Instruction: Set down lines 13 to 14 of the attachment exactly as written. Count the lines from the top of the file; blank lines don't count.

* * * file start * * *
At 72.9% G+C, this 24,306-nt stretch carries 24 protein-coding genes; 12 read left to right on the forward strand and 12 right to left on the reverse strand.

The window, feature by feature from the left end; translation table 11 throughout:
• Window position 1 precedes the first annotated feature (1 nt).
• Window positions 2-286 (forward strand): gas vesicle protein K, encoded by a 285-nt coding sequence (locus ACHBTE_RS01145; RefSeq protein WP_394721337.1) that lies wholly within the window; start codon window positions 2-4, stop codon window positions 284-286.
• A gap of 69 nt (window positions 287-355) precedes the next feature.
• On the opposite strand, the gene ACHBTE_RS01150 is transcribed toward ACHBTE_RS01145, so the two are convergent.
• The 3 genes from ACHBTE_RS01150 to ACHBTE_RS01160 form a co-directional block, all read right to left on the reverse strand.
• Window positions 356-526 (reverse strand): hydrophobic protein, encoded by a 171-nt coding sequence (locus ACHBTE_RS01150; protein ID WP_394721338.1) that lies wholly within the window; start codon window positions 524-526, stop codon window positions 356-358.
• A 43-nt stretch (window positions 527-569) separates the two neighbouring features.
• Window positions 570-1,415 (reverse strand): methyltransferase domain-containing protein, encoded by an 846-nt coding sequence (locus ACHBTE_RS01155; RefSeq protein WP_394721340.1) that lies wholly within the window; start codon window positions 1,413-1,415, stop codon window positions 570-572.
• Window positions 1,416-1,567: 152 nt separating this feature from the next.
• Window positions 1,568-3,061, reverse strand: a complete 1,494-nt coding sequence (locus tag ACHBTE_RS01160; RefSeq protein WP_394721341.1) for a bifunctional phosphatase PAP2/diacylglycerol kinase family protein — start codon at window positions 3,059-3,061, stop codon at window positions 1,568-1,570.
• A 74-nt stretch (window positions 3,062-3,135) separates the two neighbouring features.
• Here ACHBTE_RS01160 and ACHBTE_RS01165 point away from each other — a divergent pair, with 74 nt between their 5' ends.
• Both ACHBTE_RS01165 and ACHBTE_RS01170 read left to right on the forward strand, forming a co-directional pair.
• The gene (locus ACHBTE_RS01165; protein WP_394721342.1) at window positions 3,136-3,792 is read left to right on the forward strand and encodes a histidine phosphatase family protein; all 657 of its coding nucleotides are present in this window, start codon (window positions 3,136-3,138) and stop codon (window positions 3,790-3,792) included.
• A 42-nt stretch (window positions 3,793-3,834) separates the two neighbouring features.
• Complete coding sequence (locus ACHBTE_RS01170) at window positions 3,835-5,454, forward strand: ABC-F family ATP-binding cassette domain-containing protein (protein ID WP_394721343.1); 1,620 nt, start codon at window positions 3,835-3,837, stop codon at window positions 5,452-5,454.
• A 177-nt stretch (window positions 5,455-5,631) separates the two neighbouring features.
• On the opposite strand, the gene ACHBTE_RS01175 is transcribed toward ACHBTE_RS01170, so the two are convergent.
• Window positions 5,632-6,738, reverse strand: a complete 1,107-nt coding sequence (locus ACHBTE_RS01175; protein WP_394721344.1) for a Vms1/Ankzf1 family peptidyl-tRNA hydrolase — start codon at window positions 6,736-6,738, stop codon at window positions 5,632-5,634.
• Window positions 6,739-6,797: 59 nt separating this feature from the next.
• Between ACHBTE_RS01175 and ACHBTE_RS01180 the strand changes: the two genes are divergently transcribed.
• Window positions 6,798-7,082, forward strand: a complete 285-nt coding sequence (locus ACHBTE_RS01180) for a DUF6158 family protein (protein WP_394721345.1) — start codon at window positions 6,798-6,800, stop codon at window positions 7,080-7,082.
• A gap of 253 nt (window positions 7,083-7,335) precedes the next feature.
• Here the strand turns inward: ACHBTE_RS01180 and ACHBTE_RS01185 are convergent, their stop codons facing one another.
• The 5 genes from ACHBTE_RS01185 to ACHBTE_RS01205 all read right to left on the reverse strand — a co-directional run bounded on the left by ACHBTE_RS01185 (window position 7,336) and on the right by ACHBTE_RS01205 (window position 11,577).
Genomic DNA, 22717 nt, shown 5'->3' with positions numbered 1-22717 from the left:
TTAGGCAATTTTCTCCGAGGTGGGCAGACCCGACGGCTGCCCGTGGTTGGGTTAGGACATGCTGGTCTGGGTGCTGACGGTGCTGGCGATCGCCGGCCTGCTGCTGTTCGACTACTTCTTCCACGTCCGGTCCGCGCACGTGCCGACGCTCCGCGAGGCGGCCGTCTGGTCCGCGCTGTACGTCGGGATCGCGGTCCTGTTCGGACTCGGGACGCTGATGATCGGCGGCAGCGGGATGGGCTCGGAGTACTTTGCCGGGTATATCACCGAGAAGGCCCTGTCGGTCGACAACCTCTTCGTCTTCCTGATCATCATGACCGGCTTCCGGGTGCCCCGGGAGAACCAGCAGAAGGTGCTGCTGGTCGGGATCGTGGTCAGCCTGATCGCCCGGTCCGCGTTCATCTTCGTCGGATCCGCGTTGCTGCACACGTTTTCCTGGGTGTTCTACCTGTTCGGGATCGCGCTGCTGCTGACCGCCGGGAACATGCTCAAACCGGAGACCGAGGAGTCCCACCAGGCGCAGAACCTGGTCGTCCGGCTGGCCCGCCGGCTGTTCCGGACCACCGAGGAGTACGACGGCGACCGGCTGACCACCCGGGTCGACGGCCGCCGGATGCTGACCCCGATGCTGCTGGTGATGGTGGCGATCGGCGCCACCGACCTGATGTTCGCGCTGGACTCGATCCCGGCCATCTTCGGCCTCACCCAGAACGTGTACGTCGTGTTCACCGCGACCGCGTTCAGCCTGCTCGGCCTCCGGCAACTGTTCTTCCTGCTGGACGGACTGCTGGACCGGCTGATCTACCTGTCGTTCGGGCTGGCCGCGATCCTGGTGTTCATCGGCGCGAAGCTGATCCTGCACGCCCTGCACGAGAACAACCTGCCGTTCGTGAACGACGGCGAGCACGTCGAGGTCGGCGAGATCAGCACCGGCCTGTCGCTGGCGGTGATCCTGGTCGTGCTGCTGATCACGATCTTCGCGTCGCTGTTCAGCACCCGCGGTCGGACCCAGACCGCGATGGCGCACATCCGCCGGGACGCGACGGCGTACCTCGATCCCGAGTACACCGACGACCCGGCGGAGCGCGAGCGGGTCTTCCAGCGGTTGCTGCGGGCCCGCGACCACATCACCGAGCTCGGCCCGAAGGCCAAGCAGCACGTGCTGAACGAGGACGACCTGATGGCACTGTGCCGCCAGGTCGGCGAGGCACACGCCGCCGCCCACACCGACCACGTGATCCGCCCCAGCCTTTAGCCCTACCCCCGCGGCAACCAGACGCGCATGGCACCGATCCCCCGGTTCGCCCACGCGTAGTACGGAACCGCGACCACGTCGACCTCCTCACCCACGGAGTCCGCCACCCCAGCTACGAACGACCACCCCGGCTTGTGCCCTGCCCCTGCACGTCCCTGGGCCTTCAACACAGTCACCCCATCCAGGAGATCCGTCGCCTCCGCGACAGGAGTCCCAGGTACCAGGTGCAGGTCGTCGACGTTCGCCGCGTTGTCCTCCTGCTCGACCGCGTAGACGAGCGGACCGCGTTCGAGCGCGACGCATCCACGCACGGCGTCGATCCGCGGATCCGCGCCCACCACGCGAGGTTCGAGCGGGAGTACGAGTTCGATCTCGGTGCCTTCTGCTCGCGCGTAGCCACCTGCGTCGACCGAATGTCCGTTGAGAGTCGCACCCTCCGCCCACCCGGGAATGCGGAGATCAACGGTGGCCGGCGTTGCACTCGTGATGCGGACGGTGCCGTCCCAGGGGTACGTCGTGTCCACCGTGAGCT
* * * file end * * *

• A 74-nt stretch (window positions 3,062-3,135) separates the two neighbouring features.
• Here ACHBTE_RS01160 and ACHBTE_RS01165 point away from each other — a divergent pair, with 74 nt between their 5' ends.